Aug 19, 2009 7:50am
What the dormouse said?
Thanks for posting, bluedevil. Its good to see Grace looking so good.
Thought I'd post Grace's comments on Jerry and also Hunter's Journal entry, which I came across recently.
'He listened carefully when you spoke. He gave brief humorous answers showing an amazing insight to whatever the subject was.
Open and generous spirit - a wise man in chaos'
'I don't think all the aspects of Jerry were fully realized in his music. He was so "attractive" - gentle intelligence, talent, humor, and a sharp wisdom - that he was ultimately unable to turn in on himself.
These traits were obvious one on one, and, through his ability to express himself in any number of mediums, he was a poor man's da Vinci - among, but apart from the crowd - above, but without disdain'
[not sure I understand the 'unable to turn in on himself' bit]
What's not to like?'
From Hunter's Journal of
August 3, 2005
'Ten years since old Jer kicked the bucket? Seems more like fifty.
Nothing about his passing seems like "only yesterday," rather as long
ago and faraway as my childhood.
From the sublime to the vicious, everything that could be said has
been said and said again. Yet, the essential mystery of who Jerry
Garcia was remains. What can be said with fair assurance is that he was
a source, an original way of seeing the world that agreed with others
in a few broad and important outlines, but which in just as many other
dimensions confounded all expectations.
I wouldn't say he delighted, in any Whitmanian sense, in what
appear to be his contradictions, nor that he had control of them;
predictability was not his strong suit. Not even self predictability.
He could be alarmingly kind in situations where kindness was the last
response to be expected - and altogether gruff where sympathy seemed
the more natural response. You could almost say he had weather rather
Few would disagree that a key part of him remained isolated,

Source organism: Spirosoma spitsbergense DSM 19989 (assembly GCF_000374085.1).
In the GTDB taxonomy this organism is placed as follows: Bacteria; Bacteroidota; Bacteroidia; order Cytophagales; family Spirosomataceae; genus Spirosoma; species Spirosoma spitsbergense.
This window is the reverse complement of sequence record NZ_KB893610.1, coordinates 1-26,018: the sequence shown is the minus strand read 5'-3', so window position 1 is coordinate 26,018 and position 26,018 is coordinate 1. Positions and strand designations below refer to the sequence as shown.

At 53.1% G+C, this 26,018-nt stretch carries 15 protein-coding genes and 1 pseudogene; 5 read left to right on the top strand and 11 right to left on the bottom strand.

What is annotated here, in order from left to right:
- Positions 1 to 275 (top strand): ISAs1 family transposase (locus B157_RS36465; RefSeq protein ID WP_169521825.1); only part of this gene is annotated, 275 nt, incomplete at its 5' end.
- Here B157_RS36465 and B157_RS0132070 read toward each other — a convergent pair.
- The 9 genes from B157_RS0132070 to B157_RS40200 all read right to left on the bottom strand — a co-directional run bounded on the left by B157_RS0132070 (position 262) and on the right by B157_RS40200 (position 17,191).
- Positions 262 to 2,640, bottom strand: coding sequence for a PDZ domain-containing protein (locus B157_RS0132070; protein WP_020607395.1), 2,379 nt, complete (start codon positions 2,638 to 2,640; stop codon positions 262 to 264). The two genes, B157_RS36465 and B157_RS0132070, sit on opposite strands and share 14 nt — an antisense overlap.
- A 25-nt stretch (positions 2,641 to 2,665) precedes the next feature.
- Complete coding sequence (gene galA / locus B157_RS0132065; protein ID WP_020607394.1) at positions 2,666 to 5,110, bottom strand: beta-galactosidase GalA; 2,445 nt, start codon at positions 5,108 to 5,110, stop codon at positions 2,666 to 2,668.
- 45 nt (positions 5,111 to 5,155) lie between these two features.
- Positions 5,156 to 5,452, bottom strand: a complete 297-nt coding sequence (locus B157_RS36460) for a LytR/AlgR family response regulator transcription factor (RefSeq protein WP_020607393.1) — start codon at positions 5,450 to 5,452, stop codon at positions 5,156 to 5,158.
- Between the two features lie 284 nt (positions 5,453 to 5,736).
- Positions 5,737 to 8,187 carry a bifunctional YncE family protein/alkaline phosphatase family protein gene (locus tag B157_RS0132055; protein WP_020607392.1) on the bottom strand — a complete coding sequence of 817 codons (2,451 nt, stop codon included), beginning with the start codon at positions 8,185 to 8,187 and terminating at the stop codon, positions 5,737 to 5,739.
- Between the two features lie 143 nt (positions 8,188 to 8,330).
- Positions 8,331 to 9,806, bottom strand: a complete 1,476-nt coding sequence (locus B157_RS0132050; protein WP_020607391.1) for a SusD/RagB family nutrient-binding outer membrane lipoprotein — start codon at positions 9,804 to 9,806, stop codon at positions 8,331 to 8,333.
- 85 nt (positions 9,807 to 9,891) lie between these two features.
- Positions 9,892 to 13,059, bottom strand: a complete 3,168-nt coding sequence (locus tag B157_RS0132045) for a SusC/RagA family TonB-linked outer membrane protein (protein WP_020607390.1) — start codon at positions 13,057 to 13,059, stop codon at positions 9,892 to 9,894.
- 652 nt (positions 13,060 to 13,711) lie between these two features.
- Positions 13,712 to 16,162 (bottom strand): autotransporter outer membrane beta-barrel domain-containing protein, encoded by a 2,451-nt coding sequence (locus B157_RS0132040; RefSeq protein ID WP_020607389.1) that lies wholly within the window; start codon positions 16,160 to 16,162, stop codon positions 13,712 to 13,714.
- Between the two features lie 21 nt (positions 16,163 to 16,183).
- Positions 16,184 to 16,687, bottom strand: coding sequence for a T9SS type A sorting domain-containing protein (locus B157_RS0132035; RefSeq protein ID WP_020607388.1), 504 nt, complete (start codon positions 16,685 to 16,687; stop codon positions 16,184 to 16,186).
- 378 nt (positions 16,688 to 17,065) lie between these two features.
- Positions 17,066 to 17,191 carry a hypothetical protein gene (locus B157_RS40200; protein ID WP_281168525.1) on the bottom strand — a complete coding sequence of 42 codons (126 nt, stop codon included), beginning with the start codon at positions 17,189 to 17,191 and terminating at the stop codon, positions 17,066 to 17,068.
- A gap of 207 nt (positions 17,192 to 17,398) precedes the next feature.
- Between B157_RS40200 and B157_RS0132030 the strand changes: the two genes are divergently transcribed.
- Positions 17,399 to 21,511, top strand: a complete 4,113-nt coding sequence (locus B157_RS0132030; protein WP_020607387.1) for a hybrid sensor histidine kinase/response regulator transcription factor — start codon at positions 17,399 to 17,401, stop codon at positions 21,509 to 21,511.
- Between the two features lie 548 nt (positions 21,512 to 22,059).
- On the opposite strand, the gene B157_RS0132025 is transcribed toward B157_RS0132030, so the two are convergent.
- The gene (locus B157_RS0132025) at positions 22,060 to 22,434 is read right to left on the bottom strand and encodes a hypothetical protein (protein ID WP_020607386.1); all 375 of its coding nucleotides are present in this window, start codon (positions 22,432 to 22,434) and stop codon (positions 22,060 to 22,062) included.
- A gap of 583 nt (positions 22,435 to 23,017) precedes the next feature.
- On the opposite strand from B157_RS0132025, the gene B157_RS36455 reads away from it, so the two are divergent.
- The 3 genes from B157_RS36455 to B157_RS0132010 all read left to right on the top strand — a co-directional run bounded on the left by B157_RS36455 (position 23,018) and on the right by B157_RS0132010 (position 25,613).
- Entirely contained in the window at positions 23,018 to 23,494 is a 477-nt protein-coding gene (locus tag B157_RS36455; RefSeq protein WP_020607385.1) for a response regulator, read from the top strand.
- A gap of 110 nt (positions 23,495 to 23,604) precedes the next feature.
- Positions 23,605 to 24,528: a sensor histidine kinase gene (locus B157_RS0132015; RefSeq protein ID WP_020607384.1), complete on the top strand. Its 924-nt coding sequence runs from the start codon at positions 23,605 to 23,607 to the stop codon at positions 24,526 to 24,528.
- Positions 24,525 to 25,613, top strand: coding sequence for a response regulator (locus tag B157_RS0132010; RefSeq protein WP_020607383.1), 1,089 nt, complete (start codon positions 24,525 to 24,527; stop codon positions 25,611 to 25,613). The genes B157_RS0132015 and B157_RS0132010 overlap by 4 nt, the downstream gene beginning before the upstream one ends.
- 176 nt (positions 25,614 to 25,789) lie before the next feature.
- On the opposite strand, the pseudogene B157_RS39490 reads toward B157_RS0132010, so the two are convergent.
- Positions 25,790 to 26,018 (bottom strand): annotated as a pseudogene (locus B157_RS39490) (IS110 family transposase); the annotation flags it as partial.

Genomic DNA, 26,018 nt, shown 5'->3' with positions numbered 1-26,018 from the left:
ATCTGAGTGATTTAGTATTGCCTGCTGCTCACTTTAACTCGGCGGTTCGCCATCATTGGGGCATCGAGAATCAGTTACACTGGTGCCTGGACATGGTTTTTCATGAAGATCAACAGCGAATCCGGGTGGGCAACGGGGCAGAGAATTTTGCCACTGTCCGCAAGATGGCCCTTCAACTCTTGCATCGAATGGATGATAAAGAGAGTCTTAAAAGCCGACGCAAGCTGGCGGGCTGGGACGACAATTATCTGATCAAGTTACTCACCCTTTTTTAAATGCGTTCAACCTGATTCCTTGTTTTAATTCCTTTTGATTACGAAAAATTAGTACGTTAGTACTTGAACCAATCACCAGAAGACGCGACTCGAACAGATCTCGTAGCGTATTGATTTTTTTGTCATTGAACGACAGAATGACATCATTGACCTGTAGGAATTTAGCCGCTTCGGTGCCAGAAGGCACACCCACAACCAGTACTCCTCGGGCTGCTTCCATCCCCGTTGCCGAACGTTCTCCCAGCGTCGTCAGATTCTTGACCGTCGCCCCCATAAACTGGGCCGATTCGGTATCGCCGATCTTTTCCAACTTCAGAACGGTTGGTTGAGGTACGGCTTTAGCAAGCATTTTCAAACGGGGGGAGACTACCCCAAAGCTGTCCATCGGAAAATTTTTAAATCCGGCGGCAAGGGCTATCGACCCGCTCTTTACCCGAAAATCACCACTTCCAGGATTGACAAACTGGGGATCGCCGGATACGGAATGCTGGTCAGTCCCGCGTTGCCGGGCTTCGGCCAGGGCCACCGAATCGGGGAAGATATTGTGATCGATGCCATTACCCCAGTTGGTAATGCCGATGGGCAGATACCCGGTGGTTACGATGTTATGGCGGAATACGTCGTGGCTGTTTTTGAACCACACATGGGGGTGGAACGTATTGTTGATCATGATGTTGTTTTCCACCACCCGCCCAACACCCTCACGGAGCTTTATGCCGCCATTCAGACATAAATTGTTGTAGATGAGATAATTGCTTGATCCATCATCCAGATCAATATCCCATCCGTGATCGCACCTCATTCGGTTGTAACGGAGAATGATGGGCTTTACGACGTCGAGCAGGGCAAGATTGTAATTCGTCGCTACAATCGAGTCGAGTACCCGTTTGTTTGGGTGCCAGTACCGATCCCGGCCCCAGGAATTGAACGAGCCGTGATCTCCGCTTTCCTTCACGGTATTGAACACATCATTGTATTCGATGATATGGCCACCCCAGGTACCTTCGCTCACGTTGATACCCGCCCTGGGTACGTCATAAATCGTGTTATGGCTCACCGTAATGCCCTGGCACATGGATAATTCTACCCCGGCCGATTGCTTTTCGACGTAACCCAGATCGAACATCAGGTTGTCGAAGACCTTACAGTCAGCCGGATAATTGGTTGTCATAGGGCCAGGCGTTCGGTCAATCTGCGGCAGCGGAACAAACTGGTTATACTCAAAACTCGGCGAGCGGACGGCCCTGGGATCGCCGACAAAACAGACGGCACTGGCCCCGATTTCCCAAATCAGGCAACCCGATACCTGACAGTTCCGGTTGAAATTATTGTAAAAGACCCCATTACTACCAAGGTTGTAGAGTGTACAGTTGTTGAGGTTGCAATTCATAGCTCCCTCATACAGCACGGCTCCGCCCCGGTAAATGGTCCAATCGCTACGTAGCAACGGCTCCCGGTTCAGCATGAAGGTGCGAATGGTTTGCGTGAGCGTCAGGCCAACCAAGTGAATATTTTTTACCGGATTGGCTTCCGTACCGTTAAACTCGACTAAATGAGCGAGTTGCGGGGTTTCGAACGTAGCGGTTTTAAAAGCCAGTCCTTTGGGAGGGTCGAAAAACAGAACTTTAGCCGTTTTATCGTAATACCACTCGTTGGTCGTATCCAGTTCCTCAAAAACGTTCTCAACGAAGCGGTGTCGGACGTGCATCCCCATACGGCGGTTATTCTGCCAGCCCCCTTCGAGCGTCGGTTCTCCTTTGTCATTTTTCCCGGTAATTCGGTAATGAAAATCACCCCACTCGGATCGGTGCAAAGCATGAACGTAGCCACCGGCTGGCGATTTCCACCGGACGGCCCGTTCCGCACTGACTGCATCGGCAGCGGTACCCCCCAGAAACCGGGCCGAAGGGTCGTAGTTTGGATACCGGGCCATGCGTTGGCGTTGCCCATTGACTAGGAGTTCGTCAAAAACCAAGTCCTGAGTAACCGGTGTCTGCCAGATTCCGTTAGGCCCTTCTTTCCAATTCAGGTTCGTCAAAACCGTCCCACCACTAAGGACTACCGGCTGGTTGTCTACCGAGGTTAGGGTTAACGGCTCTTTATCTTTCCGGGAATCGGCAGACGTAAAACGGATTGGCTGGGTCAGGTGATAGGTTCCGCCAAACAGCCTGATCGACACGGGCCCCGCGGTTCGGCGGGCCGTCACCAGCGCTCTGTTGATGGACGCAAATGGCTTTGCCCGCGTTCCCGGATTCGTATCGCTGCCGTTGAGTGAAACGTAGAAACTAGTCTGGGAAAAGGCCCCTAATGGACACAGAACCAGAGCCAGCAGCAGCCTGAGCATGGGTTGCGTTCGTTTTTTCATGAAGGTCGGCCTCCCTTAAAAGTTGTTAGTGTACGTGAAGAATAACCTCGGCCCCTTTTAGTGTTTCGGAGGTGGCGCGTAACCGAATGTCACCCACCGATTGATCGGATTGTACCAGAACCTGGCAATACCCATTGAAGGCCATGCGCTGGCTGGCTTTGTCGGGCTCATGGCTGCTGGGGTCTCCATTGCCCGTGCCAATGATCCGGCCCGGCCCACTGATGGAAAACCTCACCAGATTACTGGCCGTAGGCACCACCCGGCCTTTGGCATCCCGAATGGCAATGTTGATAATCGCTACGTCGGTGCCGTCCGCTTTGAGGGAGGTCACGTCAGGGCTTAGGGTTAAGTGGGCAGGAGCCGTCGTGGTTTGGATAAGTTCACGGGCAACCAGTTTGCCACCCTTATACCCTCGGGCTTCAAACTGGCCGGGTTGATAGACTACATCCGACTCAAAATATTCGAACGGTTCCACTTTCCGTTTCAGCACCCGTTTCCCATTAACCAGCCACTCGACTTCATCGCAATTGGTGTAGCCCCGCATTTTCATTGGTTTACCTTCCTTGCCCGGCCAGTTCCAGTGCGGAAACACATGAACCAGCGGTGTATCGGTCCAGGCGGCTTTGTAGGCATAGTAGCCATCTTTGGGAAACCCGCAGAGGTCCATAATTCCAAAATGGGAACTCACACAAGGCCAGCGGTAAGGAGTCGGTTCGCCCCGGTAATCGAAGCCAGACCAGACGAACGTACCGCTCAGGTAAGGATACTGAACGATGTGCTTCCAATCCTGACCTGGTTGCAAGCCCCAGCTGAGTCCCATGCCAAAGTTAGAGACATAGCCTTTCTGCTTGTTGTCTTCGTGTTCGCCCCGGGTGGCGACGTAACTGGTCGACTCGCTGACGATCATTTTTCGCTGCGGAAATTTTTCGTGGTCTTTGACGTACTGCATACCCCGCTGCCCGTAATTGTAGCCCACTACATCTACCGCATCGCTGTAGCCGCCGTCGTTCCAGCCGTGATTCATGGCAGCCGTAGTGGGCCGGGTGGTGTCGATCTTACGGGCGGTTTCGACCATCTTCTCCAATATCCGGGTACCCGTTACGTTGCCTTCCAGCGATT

unknown and unknowable. His art is the closest thing to an available
roadmap of his singularities, amorphous clues, and clues only, to the
nature of his true affections. Where he entered, he dominated,
generally to his dismay. He knew he was not a leader, more a scout
striking out in the wilderness of his intuitions, unwittingly summoning
others to tag along through virtue of his magnetic personality and
apparently deep sense of inner direction, but basically antipathetic to
following or to being followed. Driving back and forth across the bay
from Larkspur to San Franscisco on Workingman's Dead recording
sessions, our conversations would range wide, or, sometimes, nothing
would be said at all. I remember once we got to talking about
directions. He professed to having none and inquired as to mine. "For
the time being," I said, "I'm just following you following yourself."
"Then we're both lost," he muttered.
A persistent image I have of Jerry which seems strangely resonant
with his coming and going: a brilliant sunny day on a boat bobbing
above the abyss of Molokini where the floor of the ocean suddenly drops
off a cliff and plunges to unknown depths, I watch him check his gear
then sit on the edge of the boat and tumble over backwards into the
water, which is clear to a depth of several hundred feet. I watch him
dwindle in size as he descends further and further, spread eagle and
motionless, until he is only a speck to the eye, then disappears
altogether from view and there is no more Jerry, only ocean.'